- "I think there's a gene for superstition, a gene for hearsay, a gene for magic, a gene for magical thinking," argues Kaku. The theoretical physicist says that science goes against "natural thinking," and that the superstition gene persists because, one out of ten times, it actually worked and saved us.
- Other theories shared include the idea of cognitive dissonance, the dangerous power of fear to inhibit critical thinking, and Hollywood's romanticization of conspiracies. Because conspiracy theories are so diverse and multifaceted, combating them has not been an easy task for science.
A growing body of research suggests COVID-19 can cause serious neurological problems.
- The new study seeks to track the health of 50,000 people who have tested positive for COVID-19.
- The study aims to explore whether the disease causes cognitive impairment and other conditions.
- Recent research suggests that COVID-19 can, directly or indirectly, cause brain dysfunction, strokes, nerve damage and other neurological problems.
Brain images of a patient with acute demyelinating encephalomyelitis.
COVID-19 and the brain<p>A growing body of research reveals alarming neurological complications among COVID-19 patients. On Wednesday, for example, researchers from University College London published a <a href="https://academic.oup.com/brain/article/doi/10.1093/brain/awaa240/5868408" target="_blank">study</a> in the journal Brain that describes how some patients have suffered temporary brain dysfunction, strokes, nerve damage, and other neurological problems concurrent with COVID-19.</p><p>Some patients suffered brain inflammation as a result of a rare disease called acute disseminated encephalomyelitis, which can cause numbness, seizures, and confusion. One patient in the study even hallucinated monkeys and lions in her home.</p>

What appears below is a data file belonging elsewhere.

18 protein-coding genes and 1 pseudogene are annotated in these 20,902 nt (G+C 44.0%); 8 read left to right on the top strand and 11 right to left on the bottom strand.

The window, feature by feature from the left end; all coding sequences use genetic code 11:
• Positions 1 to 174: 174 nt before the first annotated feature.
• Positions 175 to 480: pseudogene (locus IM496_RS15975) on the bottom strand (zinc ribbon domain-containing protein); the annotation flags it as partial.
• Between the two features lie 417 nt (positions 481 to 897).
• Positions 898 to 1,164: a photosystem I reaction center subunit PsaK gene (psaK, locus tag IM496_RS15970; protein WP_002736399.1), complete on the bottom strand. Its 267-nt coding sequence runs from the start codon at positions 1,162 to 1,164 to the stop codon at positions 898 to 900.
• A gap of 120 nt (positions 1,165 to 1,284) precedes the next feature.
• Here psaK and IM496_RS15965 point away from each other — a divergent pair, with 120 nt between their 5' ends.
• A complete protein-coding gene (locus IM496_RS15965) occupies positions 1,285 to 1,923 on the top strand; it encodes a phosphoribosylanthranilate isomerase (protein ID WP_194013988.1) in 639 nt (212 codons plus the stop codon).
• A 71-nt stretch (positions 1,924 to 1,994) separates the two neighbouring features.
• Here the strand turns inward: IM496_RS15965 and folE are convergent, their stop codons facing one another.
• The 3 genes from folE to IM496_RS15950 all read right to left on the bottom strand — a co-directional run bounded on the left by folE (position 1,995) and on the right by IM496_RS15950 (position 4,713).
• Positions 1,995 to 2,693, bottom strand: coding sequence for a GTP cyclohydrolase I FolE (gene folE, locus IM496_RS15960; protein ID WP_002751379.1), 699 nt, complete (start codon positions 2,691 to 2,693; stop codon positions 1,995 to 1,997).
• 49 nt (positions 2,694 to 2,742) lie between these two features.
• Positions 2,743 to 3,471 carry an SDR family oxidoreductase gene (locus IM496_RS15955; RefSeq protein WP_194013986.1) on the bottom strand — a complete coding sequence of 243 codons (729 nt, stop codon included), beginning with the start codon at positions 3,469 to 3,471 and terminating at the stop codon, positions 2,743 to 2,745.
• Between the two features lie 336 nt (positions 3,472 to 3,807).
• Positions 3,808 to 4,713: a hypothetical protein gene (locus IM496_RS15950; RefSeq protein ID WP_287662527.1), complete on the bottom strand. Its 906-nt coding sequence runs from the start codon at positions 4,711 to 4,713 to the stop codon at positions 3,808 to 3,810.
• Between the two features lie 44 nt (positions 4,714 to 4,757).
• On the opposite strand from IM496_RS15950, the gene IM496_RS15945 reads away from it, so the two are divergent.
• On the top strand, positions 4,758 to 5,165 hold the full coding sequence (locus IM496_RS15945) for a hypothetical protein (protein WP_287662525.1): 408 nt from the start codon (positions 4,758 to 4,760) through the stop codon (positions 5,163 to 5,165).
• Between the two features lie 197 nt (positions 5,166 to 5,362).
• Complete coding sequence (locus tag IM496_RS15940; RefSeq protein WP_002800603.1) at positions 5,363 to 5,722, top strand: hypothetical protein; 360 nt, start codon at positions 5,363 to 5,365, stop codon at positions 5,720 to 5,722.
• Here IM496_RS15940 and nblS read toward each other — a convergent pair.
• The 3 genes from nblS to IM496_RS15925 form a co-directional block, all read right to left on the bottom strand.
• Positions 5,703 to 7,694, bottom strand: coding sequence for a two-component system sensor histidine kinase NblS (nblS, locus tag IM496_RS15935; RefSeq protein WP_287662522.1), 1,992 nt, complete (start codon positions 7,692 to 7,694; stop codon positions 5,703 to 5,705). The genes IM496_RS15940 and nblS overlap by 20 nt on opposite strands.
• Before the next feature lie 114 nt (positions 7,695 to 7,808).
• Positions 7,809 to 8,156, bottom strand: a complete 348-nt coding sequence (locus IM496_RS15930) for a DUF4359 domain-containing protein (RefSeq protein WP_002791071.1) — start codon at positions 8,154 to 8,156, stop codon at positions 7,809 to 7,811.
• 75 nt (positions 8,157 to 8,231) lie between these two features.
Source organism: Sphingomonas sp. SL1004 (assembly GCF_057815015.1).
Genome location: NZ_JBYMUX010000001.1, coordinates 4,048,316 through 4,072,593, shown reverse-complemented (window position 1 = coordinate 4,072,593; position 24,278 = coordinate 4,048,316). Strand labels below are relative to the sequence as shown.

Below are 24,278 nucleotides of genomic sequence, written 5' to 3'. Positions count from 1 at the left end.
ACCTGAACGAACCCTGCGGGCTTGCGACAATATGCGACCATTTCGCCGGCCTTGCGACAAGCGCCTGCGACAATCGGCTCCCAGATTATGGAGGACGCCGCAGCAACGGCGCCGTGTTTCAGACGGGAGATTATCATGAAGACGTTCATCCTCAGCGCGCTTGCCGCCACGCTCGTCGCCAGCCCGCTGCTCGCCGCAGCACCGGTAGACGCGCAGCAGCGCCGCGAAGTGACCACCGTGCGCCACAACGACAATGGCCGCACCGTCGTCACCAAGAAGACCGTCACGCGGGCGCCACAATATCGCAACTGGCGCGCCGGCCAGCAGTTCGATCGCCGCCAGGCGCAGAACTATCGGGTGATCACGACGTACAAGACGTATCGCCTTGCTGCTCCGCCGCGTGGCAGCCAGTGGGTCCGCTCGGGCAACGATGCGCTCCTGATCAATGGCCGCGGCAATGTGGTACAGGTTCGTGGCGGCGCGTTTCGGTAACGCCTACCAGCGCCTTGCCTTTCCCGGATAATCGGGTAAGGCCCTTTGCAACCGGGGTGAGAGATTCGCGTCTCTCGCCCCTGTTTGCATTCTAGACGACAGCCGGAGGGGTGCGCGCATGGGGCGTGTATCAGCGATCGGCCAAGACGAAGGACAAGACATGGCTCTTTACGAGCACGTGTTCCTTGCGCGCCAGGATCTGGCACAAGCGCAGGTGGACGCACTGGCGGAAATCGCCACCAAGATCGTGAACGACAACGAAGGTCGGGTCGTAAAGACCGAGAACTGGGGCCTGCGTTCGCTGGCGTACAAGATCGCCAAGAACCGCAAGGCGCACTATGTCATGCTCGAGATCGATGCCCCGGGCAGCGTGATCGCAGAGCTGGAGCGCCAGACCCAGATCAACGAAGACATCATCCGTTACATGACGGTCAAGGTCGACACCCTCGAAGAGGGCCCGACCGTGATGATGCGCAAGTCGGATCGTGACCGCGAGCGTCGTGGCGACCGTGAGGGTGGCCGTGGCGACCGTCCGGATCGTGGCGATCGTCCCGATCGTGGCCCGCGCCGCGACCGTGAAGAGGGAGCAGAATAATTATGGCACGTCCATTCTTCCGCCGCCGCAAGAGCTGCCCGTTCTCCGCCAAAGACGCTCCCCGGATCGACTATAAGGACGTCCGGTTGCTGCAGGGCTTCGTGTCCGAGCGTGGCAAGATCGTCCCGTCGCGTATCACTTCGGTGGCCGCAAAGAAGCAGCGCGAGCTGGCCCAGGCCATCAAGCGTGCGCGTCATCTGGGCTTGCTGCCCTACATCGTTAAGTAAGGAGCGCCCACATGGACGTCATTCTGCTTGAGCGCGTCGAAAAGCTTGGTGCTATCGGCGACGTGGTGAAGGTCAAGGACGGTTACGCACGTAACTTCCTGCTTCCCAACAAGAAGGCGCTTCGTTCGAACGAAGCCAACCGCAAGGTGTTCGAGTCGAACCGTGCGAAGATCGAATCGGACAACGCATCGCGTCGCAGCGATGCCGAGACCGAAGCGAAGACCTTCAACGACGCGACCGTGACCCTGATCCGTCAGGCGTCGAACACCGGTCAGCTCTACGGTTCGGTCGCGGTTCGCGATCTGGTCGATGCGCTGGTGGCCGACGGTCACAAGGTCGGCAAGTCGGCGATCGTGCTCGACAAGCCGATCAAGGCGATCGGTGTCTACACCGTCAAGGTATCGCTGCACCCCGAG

Photo by Mario Tama/Getty Images<p>A separate study published in the <a href="https://www.ncbi.nlm.nih.gov/pmc/articles/PMC7198407/" target="_blank">Journal of Clinical Neuroscience</a> notes that some COVID-19 patients have also suffered neurological complications like impaired consciousness and acute cerebrovascular disease. The study notes that past viruses like MERS and SARS also seemed to cause neurological problems.</p><p>A troubling finding among this growing body of research is that some patients seem to suffer neurological damage even when respiratory symptoms aren't obvious. Additionally, scientists aren't sure whether damage from the disease will be permanent.</p><p style="margin-left: 20px;">"Given that the disease has only been around for a matter of months, we might not yet know what long-term damage COVID-19 can cause," Dr. Ross Paterson, joint first author of the University College London study, said in a <a href="https://www.eurekalert.org/pub_releases/2020-07/ucl-iid070620.php" target="_blank">press release</a>. "Doctors needs to be aware of possible neurological effects, as early diagnosis can improve patient outcomes."</p><p>If you've been diagnosed with COVID-19 and want to enroll in the study, visit <a href="https://www.cambridgebrainsciences.com/studies/covid-brain-study" target="_blank">cambridgebrainsciences.com/studies/covid-brain-study</a>.</p>
Coronavirus layoffs are a glimpse into our automated future. We need to build better education opportunities now so Americans can find work in the economy of tomorrow.